Not Your Average Arias


‘I’ve always been fascinated by the Holocaust,” playwright Steven Carl McCasland mused recently, as one of his plays was about to open in New York. In one of them, “Der Kanarienvogel,” soprano Elisabeth Schwartzkopf (Anna Kirkland) grapples with accusations that she is a Nazi sympathizer. A cast of more than two dozen actors is presenting a total of five of McCasland’s plays in repertory this month in Kips Bay; the festival also includes “Little Wars,” about a fictional dinner party in which Gertrude Stein has a fateful dinner party with Lillian Hellman, Muriel Gardiner, and other writers, in the middle of which France falls to Germany.

Directed by the playwright, “Der Kanarienvogel,” billed as “a play with music,” centers on the performer whose interpretations of Richard Strauss and Wolfgang Amadeus Mozart put her in the first ranks of 20th-century opera singers. But her membership in the Nazi Party put a major blemish on her legacy.

McCasland, 28, is the founder of the Beautiful Soup Theater Collective. In addition to his playwriting, he has directed “Rags,” “Yentl,” “Crossing Brooklyn” and many other plays. In an interview, he told The Jewish Week that he grew up in the “very Jewish town” of Dix Hills, L.I., in which he was the “odd man out” because he was raised Roman Catholic.

A classically trained pianist, he has a particular interest, he said, on the “impact of the Holocaust on music.” “Der Kanarienvogel” examines both the music of those composers who died in the Holocaust, such as Pavel Haas, and those who escaped, such as Arnold Schoenberg. It also shows the forced resignation of Strauss from the Deutches Opernhaus because he refused to fire his Jewish librettist, Stefan Zweig.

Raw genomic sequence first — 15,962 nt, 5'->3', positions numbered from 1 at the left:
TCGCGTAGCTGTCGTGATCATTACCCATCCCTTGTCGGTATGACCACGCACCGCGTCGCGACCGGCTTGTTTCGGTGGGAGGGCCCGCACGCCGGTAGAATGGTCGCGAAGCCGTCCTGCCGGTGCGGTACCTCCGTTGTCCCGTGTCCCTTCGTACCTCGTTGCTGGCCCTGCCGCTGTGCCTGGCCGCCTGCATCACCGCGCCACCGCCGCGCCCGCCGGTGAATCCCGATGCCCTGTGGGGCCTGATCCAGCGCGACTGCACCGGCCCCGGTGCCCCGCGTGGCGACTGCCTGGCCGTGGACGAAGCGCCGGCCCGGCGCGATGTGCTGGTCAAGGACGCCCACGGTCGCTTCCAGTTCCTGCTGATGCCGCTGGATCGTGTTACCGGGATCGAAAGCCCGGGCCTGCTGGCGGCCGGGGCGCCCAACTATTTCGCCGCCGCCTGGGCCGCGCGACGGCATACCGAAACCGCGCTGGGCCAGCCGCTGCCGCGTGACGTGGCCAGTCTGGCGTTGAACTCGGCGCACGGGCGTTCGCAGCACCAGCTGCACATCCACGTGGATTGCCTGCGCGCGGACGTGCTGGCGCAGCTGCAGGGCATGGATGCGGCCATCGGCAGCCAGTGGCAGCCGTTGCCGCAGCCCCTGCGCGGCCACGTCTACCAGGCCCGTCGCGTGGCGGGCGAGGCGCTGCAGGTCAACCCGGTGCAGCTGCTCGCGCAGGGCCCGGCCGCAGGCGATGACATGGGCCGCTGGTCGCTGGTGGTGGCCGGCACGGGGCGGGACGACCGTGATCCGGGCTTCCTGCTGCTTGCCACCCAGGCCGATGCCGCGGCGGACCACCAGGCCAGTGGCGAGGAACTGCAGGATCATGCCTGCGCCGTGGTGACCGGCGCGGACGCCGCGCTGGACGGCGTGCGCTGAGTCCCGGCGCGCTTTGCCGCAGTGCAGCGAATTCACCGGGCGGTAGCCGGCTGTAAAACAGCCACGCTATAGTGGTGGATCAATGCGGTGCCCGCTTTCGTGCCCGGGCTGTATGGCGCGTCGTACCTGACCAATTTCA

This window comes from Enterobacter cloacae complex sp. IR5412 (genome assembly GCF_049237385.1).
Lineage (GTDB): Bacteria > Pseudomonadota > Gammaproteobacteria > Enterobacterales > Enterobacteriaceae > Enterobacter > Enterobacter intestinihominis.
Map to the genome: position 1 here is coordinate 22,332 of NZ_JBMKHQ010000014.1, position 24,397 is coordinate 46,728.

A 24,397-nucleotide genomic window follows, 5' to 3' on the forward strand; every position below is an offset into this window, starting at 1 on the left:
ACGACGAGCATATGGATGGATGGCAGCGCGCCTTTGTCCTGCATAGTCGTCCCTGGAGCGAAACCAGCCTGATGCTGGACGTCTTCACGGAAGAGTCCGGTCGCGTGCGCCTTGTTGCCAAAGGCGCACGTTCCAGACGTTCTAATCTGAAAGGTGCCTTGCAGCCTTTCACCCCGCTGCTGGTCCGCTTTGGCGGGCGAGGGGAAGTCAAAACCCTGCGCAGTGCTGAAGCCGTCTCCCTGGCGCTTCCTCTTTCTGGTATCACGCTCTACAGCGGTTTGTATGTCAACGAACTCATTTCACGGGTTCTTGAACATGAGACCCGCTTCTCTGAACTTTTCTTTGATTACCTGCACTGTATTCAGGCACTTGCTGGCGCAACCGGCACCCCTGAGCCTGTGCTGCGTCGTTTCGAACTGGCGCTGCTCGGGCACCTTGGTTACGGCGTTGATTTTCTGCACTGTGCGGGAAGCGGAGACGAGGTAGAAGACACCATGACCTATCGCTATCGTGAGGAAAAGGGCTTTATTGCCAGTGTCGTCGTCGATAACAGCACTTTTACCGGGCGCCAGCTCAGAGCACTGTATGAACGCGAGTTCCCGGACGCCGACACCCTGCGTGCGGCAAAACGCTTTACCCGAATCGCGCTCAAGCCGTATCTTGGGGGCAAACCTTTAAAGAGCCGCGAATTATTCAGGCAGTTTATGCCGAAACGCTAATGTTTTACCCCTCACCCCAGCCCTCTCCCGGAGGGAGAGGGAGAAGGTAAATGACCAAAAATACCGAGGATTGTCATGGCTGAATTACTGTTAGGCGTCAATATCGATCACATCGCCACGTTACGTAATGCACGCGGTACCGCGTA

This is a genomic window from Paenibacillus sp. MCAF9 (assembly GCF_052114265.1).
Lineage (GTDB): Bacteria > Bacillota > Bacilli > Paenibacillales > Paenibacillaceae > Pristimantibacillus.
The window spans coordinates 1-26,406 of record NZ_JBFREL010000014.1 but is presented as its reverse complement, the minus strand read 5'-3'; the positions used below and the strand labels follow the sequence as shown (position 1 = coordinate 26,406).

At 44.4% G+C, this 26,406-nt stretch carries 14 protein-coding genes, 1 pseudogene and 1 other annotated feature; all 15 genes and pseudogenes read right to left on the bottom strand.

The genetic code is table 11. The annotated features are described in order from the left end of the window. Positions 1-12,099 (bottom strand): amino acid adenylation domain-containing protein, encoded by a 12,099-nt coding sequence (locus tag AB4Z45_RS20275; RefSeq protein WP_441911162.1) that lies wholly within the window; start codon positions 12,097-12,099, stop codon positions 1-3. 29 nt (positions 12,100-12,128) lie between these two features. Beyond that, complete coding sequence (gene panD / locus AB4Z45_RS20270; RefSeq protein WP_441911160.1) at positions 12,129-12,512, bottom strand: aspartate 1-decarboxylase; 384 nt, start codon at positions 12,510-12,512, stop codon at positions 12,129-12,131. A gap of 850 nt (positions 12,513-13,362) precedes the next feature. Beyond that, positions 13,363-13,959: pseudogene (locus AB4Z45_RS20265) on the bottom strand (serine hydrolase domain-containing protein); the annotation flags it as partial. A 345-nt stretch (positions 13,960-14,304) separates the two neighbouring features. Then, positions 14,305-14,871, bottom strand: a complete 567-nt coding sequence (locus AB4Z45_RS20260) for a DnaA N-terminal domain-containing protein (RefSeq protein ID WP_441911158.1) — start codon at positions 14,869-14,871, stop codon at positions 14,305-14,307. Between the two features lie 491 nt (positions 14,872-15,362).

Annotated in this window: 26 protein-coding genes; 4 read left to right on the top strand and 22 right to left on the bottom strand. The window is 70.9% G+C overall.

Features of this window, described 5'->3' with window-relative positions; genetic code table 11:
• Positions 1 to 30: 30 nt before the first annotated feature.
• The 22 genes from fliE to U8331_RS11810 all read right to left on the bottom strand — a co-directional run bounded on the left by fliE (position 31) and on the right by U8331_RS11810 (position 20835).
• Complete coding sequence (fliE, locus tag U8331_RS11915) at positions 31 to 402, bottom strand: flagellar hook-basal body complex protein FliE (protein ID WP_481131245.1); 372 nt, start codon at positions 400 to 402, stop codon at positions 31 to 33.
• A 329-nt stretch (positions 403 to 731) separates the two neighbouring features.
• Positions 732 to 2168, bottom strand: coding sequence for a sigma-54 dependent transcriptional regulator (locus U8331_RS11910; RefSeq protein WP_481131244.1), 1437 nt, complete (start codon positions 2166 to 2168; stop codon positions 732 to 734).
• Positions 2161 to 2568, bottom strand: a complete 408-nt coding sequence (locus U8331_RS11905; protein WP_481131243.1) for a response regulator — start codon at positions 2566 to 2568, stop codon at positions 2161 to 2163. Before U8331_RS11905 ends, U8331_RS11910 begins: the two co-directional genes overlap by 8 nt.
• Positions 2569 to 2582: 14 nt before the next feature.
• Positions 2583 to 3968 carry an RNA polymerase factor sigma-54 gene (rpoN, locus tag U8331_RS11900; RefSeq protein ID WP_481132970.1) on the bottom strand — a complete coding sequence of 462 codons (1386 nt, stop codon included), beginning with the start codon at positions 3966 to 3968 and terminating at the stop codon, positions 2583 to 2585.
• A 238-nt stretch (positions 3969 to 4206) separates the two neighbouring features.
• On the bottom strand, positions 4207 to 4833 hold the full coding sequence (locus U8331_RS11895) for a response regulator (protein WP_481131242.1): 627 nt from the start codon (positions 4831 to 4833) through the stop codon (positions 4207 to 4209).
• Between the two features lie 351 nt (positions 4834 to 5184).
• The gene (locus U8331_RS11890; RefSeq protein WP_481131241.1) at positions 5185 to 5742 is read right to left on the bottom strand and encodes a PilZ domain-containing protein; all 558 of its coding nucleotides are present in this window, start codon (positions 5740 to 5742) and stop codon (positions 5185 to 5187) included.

While Schwartzkopf claimed that she needed to join the Nazi Party in order to sing in German opera houses, she may have gone even further by having an affair with Joseph Goebbels. (However, she is not mentioned in Peter Longerich’s exhaustive 1,000-page biography of Goebbels, which was just released last week.) “She wouldn’t have seen Hitler and the other top Nazis in the war room,” McCasland noted. “But she would have seen them at the dinner table, talking about the round-ups of the Jews.”

The Nazis’ wives and mistresses, the playwright speculated, were “probably disgusted but not willing to sacrifice their own lives to stop what was going on.” Schwartzkopf, he pointed out, “spent the rest of her career apologizing and dancing around the subject.” He wanted to direct the play himself, he said, in order to show “how she’s pulled like a puppet by all the different men in her life.”

“Der Kanarienvogel” runs at the Clarion Theatre, 309 E. 26th St. Remaining performances are Sunday, May 24 at 7 p.m. and Saturday, May 30, at 1 p.m. For tickets, $18, visit